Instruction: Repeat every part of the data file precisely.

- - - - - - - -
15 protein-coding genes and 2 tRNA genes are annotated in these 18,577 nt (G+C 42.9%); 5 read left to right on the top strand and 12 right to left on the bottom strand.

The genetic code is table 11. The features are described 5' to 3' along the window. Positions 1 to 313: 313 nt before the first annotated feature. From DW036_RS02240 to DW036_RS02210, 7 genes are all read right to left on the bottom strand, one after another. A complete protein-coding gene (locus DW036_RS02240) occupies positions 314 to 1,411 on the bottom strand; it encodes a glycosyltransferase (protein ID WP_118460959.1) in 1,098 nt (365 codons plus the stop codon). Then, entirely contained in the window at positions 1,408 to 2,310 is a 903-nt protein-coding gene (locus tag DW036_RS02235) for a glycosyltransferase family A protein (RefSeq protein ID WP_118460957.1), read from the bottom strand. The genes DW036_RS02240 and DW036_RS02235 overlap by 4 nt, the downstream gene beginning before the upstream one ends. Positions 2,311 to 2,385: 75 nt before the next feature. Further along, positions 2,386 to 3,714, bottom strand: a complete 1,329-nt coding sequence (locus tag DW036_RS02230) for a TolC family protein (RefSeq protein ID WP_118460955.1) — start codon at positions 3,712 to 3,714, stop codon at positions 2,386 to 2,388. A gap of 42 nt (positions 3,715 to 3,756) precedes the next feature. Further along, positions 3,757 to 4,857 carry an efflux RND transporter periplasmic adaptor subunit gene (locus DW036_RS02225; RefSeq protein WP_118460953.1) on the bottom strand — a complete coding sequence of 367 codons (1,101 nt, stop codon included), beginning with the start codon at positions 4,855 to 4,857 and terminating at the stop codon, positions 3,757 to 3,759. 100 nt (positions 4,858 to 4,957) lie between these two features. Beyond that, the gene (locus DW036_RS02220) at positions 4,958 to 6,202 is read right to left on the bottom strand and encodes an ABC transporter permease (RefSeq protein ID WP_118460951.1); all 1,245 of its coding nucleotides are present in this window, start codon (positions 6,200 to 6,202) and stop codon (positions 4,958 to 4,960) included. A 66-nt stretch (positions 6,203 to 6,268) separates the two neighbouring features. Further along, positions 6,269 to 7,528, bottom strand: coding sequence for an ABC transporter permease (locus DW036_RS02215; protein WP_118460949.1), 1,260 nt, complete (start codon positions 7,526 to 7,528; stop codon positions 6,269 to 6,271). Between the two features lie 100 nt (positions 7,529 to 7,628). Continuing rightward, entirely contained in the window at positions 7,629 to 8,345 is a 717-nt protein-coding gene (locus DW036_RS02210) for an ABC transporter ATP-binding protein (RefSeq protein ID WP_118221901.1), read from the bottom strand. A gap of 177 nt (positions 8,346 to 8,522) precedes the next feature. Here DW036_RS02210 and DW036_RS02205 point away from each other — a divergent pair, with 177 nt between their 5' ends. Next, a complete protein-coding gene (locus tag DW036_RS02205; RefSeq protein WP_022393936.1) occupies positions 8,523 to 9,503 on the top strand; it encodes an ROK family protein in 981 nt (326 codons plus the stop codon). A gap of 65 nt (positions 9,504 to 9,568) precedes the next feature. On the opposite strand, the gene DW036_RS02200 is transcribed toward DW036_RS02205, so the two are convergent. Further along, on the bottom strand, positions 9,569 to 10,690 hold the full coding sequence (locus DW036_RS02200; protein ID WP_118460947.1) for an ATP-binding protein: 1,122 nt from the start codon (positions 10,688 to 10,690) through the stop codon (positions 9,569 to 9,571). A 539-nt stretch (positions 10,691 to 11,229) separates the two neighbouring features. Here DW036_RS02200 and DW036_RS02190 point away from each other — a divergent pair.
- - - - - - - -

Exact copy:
15 protein-coding genes and 2 tRNA genes are annotated in these 18,577 nt (G+C 42.9%); 5 read left to right on the top strand and 12 right to left on the bottom strand.

The genetic code is table 11. The features are described 5' to 3' along the window. Positions 1 to 313: 313 nt before the first annotated feature. From DW036_RS02240 to DW036_RS02210, 7 genes are all read right to left on the bottom strand, one after another. A complete protein-coding gene (locus DW036_RS02240) occupies positions 314 to 1,411 on the bottom strand; it encodes a glycosyltransferase (protein ID WP_118460959.1) in 1,098 nt (365 codons plus the stop codon). Then, entirely contained in the window at positions 1,408 to 2,310 is a 903-nt protein-coding gene (locus tag DW036_RS02235) for a glycosyltransferase family A protein (RefSeq protein ID WP_118460957.1), read from the bottom strand. The genes DW036_RS02240 and DW036_RS02235 overlap by 4 nt, the downstream gene beginning before the upstream one ends. Positions 2,311 to 2,385: 75 nt before the next feature. Further along, positions 2,386 to 3,714, bottom strand: a complete 1,329-nt coding sequence (locus tag DW036_RS02230) for a TolC family protein (RefSeq protein ID WP_118460955.1) — start codon at positions 3,712 to 3,714, stop codon at positions 2,386 to 2,388. A gap of 42 nt (positions 3,715 to 3,756) precedes the next feature. Further along, positions 3,757 to 4,857 carry an efflux RND transporter periplasmic adaptor subunit gene (locus DW036_RS02225; RefSeq protein WP_118460953.1) on the bottom strand — a complete coding sequence of 367 codons (1,101 nt, stop codon included), beginning with the start codon at positions 4,855 to 4,857 and terminating at the stop codon, positions 3,757 to 3,759. 100 nt (positions 4,858 to 4,957) lie between these two features. Beyond that, the gene (locus DW036_RS02220) at positions 4,958 to 6,202 is read right to left on the bottom strand and encodes an ABC transporter permease (RefSeq protein ID WP_118460951.1); all 1,245 of its coding nucleotides are present in this window, start codon (positions 6,200 to 6,202) and stop codon (positions 4,958 to 4,960) included. A 66-nt stretch (positions 6,203 to 6,268) separates the two neighbouring features. Further along, positions 6,269 to 7,528, bottom strand: coding sequence for an ABC transporter permease (locus DW036_RS02215; protein WP_118460949.1), 1,260 nt, complete (start codon positions 7,526 to 7,528; stop codon positions 6,269 to 6,271). Between the two features lie 100 nt (positions 7,529 to 7,628). Continuing rightward, entirely contained in the window at positions 7,629 to 8,345 is a 717-nt protein-coding gene (locus DW036_RS02210) for an ABC transporter ATP-binding protein (RefSeq protein ID WP_118221901.1), read from the bottom strand. A gap of 177 nt (positions 8,346 to 8,522) precedes the next feature. Here DW036_RS02210 and DW036_RS02205 point away from each other — a divergent pair, with 177 nt between their 5' ends. Next, a complete protein-coding gene (locus tag DW036_RS02205; RefSeq protein WP_022393936.1) occupies positions 8,523 to 9,503 on the top strand; it encodes an ROK family protein in 981 nt (326 codons plus the stop codon). A gap of 65 nt (positions 9,504 to 9,568) precedes the next feature. On the opposite strand, the gene DW036_RS02200 is transcribed toward DW036_RS02205, so the two are convergent. Further along, on the bottom strand, positions 9,569 to 10,690 hold the full coding sequence (locus DW036_RS02200; protein ID WP_118460947.1) for an ATP-binding protein: 1,122 nt from the start codon (positions 10,688 to 10,690) through the stop codon (positions 9,569 to 9,571). A 539-nt stretch (positions 10,691 to 11,229) separates the two neighbouring features. Here DW036_RS02200 and DW036_RS02190 point away from each other — a divergent pair.